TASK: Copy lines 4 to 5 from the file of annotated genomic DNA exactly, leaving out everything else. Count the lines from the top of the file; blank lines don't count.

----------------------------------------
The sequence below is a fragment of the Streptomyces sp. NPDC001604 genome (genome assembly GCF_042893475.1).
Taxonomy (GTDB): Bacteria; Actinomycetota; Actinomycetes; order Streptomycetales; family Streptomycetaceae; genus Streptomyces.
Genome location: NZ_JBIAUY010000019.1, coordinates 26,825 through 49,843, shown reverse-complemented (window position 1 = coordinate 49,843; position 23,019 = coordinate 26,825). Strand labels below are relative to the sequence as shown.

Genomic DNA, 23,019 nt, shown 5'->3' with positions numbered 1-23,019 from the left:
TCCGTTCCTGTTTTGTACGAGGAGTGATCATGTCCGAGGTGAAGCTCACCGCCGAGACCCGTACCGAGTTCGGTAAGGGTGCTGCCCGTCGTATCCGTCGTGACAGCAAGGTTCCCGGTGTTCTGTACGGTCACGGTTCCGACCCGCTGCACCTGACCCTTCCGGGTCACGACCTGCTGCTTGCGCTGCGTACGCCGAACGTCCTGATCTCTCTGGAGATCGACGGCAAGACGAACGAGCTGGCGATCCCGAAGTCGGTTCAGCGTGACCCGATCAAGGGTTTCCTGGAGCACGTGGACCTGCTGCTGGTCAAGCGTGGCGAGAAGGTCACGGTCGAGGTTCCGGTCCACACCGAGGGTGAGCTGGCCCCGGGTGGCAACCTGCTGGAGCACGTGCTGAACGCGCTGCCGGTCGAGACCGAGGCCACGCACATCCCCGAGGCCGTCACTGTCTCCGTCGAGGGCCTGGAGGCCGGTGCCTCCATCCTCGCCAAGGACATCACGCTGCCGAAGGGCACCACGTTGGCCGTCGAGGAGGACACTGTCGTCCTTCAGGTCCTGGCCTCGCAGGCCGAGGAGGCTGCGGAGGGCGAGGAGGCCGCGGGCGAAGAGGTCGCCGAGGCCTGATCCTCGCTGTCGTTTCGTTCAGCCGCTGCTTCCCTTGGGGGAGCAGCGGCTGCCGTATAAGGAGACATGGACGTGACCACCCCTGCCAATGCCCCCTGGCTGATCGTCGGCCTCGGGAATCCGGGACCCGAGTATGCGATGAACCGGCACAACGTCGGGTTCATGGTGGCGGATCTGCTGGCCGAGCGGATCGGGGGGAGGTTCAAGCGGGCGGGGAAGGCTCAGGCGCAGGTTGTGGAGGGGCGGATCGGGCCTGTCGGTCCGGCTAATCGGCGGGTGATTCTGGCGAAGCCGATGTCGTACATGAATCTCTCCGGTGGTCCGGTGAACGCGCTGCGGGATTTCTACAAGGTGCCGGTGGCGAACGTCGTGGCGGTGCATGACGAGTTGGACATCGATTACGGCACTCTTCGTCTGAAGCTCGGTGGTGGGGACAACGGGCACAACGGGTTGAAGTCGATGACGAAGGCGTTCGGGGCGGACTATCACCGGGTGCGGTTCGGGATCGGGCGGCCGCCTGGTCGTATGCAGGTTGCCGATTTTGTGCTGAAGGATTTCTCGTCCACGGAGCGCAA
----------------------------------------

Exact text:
Genomic DNA, 23,019 nt, shown 5'->3' with positions numbered 1-23,019 from the left:
TCCGTTCCTGTTTTGTACGAGGAGTGATCATGTCCGAGGTGAAGCTCACCGCCGAGACCCGTACCGAGTTCGGTAAGGGTGCTGCCCGTCGTATCCGTCGTGACAGCAAGGTTCCCGGTGTTCTGTACGGTCACGGTTCCGACCCGCTGCACCTGACCCTTCCGGGTCACGACCTGCTGCTTGCGCTGCGTACGCCGAACGTCCTGATCTCTCTGGAGATCGACGGCAAGACGAACGAGCTGGCGATCCCGAAGTCGGTTCAGCGTGACCCGATCAAGGGTTTCCTGGAGCACGTGGACCTGCTGCTGGTCAAGCGTGGCGAGAAGGTCACGGTCGAGGTTCCGGTCCACACCGAGGGTGAGCTGGCCCCGGGTGGCAACCTGCTGGAGCACGTGCTGAACGCGCTGCCGGTCGAGACCGAGGCCACGCACATCCCCGAGGCCGTCACTGTCTCCGTCGAGGGCCTGGAGGCCGGTGCCTCCATCCTCGCCAAGGACATCACGCTGCCGAAGGGCACCACGTTGGCCGTCGAGGAGGACACTGTCGTCCTTCAGGTCCTGGCCTCGCAGGCCGAGGAGGCTGCGGAGGGCGAGGAGGCCGCGGGCGAAGAGGTCGCCGAGGCCTGATCCTCGCTGTCGTTTCGTTCAGCCGCTGCTTCCCTTGGGGGAGCAGCGGCTGCCGTATAAGGAGACATGGACGTGACCACCCCTGCCAATGCCCCCTGGCTGATCGTCGGCCTCGGGAATCCGGGACCCGAGTATGCGATGAACCGGCACAACGTCGGGTTCATGGTGGCGGATCTGCTGGCCGAGCGGATCGGGGGGAGGTTCAAGCGGGCGGGGAAGGCTCAGGCGCAGGTTGTGGAGGGGCGGATCGGGCCTGTCGGTCCGGCTAATCGGCGGGTGATTCTGGCGAAGCCGATGTCGTACATGAATCTCTCCGGTGGTCCGGTGAACGCGCTGCGGGATTTCTACAAGGTGCCGGTGGCGAACGTCGTGGCGGTGCATGACGAGTTGGACATCGATTACGGCACTCTTCGTCTGAAGCTCGGTGGTGGGGACAACGGGCACAACGGGTTGAAGTCGATGACGAAGGCGTTCGGGGCGGACTATCACCGGGTGCGGTTCGGGATCGGGCGGCCGCCTGGTCGTATGCAGGTTGCCGATTTTGTGCTGAAGGATTTCTCGTCCACGGAGCGCAA